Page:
@michaelprieto Use them all the time. Quite happy with them.
I was born on this day in 1971… and, oh yeah, some guys landed on the moon in 1969.
Yes, it’s true, I’m 38-years-old today, and it is also the 40th anniversary of Apollo 11 landing on the moon. Don’t worry, I rank the moon landing as SLIGHTLY more important than my birthday being some number of little significance this year.
So while I have a lot of rants about the current state of the United States space program that I could go off about, today just isn’t the day. Today is the day you salute the power of the human will. President Kennedy set a goal for us to accomplish this within the decade (the 1960’s), and we did it.
The sad thing was that after that accomplishment, it began to come clear that we were taking very much a, “Well, what next?” attitude with space exploriation. Sky Lab orbited the planet. The space shuttles were nice, but they left us orbiting the planet. The Interntional Space Station? Guess what… it orbits the planet. I totally understand that interstellar travel is out of the question without some form of mew propulsion system, but we aren’t even done in this solar system yet.
So, now we target leaving Earth’s orbit again, and we look to… go back to the moon. It’s like some outdated rock band decided to get together again for a reunion tour and relive the good old days! Lets take that money and that energy and, not necessairly put a man there, but send more probes to Mars. We’re constantly learning more and more about our closest neighbor, but it still isn’t enough. We need to explore the (supposed) river beds, dig deeper into the soil for possible fossils, try to see just how deep the ice goes at the poles and a whole lot more.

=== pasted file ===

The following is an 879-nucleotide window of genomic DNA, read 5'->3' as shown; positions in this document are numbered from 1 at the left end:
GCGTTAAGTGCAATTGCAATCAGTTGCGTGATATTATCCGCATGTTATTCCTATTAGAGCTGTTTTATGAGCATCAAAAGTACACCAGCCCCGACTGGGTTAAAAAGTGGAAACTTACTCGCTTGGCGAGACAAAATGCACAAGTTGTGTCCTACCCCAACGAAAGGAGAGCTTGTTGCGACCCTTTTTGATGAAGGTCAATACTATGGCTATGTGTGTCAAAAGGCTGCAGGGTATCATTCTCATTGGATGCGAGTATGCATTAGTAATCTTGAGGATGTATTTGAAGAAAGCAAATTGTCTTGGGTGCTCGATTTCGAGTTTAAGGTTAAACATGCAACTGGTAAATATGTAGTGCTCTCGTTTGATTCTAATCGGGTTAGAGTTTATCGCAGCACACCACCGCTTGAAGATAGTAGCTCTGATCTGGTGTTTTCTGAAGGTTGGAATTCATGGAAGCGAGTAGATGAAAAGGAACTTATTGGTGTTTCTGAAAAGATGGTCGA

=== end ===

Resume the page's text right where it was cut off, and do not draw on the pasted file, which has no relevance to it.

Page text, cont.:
I think it was the fact that my birthday fell on the 2nd anniversary of the moon walk that helped to contrinute to my love affair with space, but it makes me far from being an expert. I just don’t see any particular need to return to the Moon, lets spend that money on doing something totally new instead.
Oh well, what do I know? I’m a 37-year-old 38-year-old kook.